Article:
Fighting violence against them and the lethal coronavirus simultaneously at hospitals without having personal protective equipment and security at their workplace, Pakistan’s healthcare providers’ community has so far lost 24 of their colleagues, including 15 doctors and a medical student, two nurses and six paramedics, officials told The News on Monday.
As many as 2,201 healthcare workers -- 1,240 doctors, 333 nurses and 628 paramedics -- have contracted the disease so far. Many of these patients have been hospitalised while the condition of several of them is highly critical, officials said on Monday. “We have so far lost 24 healthcare providers -- 15 doctors and a medical student, two nurses and six paramedics and other allied staff -- to the coronavirus infection in the country. The situation is so much critical for these frontline workers that 139 healthcare providers have contracted the disease during the last 24 hours in the country,” an official of the National Health Services told The News.
Describing the gravity of the situation, officials said at least six more healthcare workers, including three doctors, had lost their lives during last three days in the country, while around 300 of them had contracted the disease since Friday. Dozens of them, especially the doctors, had been hospitalised, some were in a critical condition.
Infected healthcare providers
Giving details of the healthcare providers infected with the coronavirus in the country, federal health officials said 2,201 healthcare workers, including 1,240 doctors, had been infected with the coronavirus, while 333 nurses and 628 paramedics and other allied staff had also been infected.
“Three per cent of our total case count is comprised of healthcare workers who are infected with the coronavirus. Doctors are the most affected section as around 1,240 have contracted the disease, while 15 of them as well as one medical student who was involved with a hospital, have lost their lives,” the federal government official said.
“At the moment, 1,412 healthcare workers are either hospitalised or in home isolation. The condition of some of the hospitalised healthcare workers is critical and they are on life-support,” the official said, adding that 789 healthcare workers had recovered, which was 36 per cent of the total healthcare providers who had contracted the disease so far.
Officials said 20 per cent of the 2,201 healthcare providers who had contracted the disease were performing their duties in the critical care departments of the hospitals, while 80 per cent were serving at wards and out-patient departments (OPDs).
Violence on the rise
Despite dying of COVID-19 and getting hospitalised due to lack of personal protective equipment (PPE), violence against healthcare providers, especially doctors and nurses, is on the rise and COVID-19 wards are daily being attacked by attendants of patients who succumb to complications of the disease, officials said.
Female doctors and nurses are facing the brunt of the situation in the country and many female doctors and nurses are staying away from healthcare facilities due to the coronavirus infection and the growing violence against them, they added.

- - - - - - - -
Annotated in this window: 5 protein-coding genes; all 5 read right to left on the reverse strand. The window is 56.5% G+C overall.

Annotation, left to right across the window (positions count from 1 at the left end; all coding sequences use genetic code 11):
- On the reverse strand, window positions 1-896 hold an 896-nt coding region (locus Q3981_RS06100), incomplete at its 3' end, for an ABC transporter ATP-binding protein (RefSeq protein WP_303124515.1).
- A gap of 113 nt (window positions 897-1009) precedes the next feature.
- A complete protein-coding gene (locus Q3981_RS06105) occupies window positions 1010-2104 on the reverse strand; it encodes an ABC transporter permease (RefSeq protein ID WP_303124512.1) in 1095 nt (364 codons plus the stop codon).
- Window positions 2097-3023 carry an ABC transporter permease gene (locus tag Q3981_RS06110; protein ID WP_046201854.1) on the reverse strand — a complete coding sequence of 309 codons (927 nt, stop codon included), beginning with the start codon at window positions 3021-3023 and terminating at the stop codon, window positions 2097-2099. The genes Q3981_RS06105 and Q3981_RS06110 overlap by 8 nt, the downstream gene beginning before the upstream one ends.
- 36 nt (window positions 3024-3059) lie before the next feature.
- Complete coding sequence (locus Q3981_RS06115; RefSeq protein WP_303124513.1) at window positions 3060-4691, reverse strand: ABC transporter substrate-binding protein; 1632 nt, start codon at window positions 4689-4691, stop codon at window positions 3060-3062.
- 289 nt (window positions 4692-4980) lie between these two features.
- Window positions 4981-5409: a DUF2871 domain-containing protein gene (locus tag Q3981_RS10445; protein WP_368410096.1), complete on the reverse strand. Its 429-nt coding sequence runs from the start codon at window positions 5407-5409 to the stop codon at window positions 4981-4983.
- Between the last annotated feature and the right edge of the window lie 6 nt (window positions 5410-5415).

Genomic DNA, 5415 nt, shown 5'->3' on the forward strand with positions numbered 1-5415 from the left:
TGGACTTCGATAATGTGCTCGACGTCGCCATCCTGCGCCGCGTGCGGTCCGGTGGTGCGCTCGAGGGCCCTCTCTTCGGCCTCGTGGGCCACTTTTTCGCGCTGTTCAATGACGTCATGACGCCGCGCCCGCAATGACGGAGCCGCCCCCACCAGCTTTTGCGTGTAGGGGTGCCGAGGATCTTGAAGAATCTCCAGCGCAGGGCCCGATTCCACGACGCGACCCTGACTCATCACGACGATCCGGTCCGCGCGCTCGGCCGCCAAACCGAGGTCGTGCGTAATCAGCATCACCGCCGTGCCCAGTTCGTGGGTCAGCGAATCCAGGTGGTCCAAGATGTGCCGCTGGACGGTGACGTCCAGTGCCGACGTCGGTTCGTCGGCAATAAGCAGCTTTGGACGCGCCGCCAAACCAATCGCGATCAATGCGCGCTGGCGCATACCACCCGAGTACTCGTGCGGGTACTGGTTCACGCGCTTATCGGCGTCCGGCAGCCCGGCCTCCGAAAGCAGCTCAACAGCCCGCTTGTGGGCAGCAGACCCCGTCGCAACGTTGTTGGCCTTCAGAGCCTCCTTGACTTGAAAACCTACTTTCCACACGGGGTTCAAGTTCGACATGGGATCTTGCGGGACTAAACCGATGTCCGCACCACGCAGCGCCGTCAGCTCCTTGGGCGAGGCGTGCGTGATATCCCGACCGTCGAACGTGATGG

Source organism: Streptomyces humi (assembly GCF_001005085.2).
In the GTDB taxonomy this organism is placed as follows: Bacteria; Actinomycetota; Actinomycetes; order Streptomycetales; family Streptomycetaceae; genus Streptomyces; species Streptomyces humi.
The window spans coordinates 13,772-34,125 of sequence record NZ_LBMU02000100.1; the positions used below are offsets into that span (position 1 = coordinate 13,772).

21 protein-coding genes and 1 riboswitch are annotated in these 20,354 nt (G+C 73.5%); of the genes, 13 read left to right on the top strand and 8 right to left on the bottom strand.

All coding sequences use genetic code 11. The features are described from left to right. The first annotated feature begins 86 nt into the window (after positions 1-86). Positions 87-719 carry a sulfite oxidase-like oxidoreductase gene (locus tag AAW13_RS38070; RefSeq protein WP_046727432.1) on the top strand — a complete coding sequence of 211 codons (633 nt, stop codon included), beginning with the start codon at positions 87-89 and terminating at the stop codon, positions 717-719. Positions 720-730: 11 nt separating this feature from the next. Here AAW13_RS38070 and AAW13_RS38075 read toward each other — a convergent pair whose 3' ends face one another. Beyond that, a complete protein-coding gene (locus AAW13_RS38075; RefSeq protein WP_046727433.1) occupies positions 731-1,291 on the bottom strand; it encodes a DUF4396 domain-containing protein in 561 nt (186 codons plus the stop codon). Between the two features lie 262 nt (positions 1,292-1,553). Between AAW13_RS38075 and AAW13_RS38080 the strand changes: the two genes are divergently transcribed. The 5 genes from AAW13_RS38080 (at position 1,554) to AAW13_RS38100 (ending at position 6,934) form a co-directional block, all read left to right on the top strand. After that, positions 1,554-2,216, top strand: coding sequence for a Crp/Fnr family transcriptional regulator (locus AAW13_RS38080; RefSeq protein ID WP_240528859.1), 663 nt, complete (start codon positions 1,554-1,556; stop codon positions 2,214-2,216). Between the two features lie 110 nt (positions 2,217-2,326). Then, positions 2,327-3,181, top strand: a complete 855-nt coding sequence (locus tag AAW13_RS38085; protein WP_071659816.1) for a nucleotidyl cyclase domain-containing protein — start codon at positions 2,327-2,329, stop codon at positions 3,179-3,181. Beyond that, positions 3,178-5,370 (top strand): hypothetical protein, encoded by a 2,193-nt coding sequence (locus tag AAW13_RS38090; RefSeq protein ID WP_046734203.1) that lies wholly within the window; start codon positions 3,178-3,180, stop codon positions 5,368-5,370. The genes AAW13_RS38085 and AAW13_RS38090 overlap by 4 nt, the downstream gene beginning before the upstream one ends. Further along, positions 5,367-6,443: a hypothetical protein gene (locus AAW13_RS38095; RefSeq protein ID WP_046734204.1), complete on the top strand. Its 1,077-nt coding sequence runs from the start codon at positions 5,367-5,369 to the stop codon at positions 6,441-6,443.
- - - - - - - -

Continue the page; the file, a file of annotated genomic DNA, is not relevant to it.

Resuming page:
“Healthcare workers are extremely demoralised due to growing violence, a smear campaign and propaganda against them, while no security is being provided to healthcare workers, who are risking their lives for patients,” said Dr Khan, a consultant at a leading public hospital in the country, saying statements of politicians and other observations also resulted in violence against healthcare providers.
The Pakistan Islamic Medical Association (PIMA, the largest medical association of doctors in the country, said doctors and paramedics were facing double jeopardy, as on the one hand, they were getting sick and losing lives due to the coronavirus, and on the other, they were repeatedly being subjected to violence.
“The workforce at the healthcare facilities in Pakistan is diminishing at a rapid pace due to COVID-19 as well as due to violence against healthcare providers. Doctors and nurses are dying daily due to the lethal infection while treating patients, and on the other hand, people are subjecting them to violence, which is totally unacceptable,” said Dr Zeeshan Ansari, a member of PIMA, while talking to The News.
He maintained that doctors and healthcare facilities were being attacked on a daily basis throughout the country, and blamed the smear campaign against them on social media, ignorance of some people and lack of security at the healthcare facilities. He said time was not far when there would be no doctor left in the country to take care of the patients.
“With over 1,200 doctors and nurses hospitalised and many more staying at home, especially female doctors, the workforce at the health facilities is diminishing with each passing day. If violence against healthcare providers continues, doctors may take extreme steps, which may include boycotting their duties,” he warned.
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